Preparing Operating Budgets for your real estate asset

An annual operating budget for your income property is one of the many tools available for monitoring the income and expense of the asset, measuring its viability and success.

A “best practice” of property management companies is preparation and presentation of an operating budget for owner approval prior to the beginning of each calendar or fiscal year. A zero based budget, practical for reoccurring vended services, is most accurate. To begin the process, property managers request bids from several vendors for each clearly defined scope of services. This scope allows evaluation of bids/costs on an apples to apples comparison. Fluctuating costs such as utilities and non-reoccurring expenses such as plumbing or electrical repairs are based upon historical operations.

Income/Revenue may have several components; rent, expense recapture or CAM and perhaps tenant’s contribution toward marketing or tenant improvements. Owners differ in their desired reporting formats, many are satisfied with simply a Rent income line item, others (and TRI’s preference) is to report the Gross Potential Rent (actual rental income for the occupied space plus a market rate for the vacant space) followed by Vacancy and Free Rent then subtotaled as Total Collected Rent. This more descriptive approach to forecasting Income requires assumptions on roll-over of existing leases, new leasing activity, market lease rates and free rent terms. It also makes management and ownership aware of upside in improved occupancy and associated costs such as leasing commissions and tenant improvements.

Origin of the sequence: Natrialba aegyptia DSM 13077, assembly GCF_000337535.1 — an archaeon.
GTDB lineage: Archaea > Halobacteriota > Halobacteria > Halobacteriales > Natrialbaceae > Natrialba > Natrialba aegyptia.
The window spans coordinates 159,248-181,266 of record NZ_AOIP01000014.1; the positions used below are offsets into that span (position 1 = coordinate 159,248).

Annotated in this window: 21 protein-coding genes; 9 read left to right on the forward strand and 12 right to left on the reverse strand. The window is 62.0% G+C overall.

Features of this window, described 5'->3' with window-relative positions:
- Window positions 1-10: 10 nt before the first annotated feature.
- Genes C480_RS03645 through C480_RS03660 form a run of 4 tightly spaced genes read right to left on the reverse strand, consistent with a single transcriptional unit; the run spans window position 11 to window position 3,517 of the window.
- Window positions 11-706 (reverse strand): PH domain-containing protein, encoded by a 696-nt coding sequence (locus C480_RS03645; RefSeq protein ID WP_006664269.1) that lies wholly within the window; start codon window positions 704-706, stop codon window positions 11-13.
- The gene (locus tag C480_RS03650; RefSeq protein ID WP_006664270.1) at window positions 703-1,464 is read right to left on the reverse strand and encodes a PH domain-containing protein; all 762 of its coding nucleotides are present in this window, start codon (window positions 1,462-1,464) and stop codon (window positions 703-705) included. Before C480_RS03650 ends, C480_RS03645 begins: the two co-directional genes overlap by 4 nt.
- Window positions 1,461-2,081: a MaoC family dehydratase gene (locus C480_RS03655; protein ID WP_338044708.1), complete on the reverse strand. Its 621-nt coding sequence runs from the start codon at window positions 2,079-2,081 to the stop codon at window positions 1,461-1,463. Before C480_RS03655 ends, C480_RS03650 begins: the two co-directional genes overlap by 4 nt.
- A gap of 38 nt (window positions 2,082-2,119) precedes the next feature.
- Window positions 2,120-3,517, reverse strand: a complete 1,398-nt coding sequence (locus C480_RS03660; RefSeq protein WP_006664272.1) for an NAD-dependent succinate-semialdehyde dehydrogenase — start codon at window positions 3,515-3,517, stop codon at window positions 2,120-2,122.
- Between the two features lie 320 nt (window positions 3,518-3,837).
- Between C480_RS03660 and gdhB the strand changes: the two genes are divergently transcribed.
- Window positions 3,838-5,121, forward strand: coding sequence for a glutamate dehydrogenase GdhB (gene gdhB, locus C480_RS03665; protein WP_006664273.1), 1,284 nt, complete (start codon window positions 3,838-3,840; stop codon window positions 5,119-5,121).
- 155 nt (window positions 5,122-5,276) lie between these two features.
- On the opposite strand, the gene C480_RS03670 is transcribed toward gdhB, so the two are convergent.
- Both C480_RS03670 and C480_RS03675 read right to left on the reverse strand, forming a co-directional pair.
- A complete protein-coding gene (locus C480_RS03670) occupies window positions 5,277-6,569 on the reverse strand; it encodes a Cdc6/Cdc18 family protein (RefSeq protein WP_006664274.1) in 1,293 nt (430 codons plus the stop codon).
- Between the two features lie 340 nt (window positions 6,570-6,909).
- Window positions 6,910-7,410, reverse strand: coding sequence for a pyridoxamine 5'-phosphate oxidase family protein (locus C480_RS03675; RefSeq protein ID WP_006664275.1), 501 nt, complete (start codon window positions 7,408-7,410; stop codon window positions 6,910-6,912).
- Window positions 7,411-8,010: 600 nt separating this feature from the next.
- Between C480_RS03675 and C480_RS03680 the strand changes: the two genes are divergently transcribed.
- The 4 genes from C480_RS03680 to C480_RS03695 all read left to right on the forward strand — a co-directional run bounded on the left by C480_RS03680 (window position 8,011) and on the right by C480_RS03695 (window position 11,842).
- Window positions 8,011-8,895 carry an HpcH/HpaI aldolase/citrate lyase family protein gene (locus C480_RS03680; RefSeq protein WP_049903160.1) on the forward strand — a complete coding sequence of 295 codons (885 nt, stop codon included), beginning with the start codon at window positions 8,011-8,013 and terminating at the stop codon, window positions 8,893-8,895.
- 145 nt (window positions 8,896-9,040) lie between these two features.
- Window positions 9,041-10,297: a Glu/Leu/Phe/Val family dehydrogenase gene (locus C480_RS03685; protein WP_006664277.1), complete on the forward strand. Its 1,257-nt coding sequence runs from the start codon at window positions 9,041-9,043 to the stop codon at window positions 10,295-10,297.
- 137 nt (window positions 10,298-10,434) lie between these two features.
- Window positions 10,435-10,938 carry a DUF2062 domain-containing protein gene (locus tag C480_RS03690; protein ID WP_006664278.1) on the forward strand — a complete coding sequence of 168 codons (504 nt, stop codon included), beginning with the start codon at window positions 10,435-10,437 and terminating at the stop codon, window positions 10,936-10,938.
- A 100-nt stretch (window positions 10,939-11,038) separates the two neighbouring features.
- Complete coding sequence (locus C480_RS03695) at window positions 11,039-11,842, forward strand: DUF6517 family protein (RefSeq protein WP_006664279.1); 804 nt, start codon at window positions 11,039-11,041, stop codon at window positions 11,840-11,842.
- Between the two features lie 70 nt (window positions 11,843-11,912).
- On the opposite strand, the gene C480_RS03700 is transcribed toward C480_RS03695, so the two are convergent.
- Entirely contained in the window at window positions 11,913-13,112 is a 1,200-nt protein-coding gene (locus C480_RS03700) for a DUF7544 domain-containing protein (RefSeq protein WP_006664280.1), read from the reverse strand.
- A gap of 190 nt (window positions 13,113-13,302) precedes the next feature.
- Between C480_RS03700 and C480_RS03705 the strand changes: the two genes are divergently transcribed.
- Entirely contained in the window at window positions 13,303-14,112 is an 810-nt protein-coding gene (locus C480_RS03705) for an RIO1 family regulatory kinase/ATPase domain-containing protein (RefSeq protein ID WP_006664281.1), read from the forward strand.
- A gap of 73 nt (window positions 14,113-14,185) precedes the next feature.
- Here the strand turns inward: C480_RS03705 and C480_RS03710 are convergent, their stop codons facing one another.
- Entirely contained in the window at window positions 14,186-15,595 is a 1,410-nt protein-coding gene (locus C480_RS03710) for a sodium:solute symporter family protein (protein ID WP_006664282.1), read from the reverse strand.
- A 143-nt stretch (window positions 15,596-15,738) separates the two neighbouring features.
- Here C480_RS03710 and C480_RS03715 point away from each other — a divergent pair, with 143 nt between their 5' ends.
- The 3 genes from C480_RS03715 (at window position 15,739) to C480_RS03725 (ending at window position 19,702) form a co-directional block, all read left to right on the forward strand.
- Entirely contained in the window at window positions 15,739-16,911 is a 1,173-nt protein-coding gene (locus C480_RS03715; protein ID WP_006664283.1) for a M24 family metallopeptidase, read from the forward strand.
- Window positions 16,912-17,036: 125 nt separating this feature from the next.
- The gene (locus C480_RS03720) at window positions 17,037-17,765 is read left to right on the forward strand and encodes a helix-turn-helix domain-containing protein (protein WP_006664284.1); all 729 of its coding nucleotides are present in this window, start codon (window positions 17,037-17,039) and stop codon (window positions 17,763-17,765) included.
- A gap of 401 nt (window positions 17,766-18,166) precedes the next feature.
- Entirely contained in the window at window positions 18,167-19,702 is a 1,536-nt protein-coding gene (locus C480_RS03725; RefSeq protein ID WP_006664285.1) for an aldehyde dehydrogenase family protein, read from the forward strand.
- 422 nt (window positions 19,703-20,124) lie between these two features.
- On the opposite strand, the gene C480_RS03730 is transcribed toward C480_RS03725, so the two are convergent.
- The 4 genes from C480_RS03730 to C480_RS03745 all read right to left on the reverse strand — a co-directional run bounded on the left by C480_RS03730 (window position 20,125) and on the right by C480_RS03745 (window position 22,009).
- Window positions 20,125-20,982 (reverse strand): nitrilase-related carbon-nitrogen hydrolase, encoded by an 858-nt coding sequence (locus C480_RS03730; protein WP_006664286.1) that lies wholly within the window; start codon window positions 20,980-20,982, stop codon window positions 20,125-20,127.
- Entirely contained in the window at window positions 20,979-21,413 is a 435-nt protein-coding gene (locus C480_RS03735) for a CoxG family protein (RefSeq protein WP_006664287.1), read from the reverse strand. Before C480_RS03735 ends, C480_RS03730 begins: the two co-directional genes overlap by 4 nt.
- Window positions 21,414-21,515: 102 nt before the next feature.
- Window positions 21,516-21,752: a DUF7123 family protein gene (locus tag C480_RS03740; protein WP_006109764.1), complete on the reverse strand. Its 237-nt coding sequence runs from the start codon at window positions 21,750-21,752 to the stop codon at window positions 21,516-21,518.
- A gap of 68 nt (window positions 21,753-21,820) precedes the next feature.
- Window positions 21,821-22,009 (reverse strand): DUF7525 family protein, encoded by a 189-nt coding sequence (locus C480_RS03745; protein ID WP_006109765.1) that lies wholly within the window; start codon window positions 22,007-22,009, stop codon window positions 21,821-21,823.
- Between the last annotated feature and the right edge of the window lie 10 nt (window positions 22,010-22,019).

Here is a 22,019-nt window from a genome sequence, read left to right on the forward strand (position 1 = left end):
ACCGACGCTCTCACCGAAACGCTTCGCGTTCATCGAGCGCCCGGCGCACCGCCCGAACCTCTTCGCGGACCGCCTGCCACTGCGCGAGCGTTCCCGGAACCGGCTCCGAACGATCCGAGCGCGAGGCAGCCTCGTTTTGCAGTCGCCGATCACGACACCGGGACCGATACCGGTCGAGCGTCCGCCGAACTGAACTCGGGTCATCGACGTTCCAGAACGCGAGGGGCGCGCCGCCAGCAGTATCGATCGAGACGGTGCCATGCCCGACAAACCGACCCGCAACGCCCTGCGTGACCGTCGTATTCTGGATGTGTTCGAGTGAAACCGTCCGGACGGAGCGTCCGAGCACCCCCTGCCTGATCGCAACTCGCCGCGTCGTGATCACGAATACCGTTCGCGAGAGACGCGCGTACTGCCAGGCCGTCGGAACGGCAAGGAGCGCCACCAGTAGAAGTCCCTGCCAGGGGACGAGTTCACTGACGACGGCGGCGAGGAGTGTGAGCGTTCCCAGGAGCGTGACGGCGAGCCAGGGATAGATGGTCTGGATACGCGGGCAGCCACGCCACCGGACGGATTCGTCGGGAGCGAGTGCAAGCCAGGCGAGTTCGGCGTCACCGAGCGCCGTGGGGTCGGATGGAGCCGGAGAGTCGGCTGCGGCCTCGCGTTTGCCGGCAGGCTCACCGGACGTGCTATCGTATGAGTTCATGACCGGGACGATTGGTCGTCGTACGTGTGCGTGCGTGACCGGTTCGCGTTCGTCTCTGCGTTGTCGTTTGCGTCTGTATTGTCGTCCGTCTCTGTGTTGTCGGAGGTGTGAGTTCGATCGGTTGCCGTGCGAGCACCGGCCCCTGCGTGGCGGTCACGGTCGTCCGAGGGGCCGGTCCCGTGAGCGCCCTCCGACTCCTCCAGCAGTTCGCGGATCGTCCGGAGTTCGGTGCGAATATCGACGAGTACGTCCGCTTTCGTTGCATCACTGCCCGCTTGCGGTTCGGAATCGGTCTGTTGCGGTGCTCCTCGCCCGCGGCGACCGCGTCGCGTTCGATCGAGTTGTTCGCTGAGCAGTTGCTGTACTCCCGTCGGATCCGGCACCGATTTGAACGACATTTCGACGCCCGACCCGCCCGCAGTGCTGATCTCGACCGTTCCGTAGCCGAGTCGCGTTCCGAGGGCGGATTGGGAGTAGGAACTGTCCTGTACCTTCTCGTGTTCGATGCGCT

Another component of Income is Expense Recapture under full service office leases and Common Area Maintenance or CAM’s under triple net retail and industrial gross leases. These are an estimate of the tenant’s proportionate share of operating expenses (defined by the lease) reimbursed to the landlord/owner. TRI has found many properties that we’ve taken over management leaving significant dollars on the table due to poor lease administration and collection of CAM’s.

Once Total Income and Total Operating Expenses are defined, the Net Operating Income (NOI) is the difference. Net Cash Flow may also be calculated by subtracting debt service from NOI. Further, capital improvements such as Tenant Improvements, major repairs, commissions, etc., can be forecasted and included in the annual budget.

This budget, once approved by the owner, is entered into the financial software and used as a comparison to actual monthly income and expenses for identification and explanation of significant variances.

Planning and measuring the success of your asset’s financial operations is one of the many services provided by TRI Property Management.

John Gallagher, CCIM, CPM

President, TRI Property Management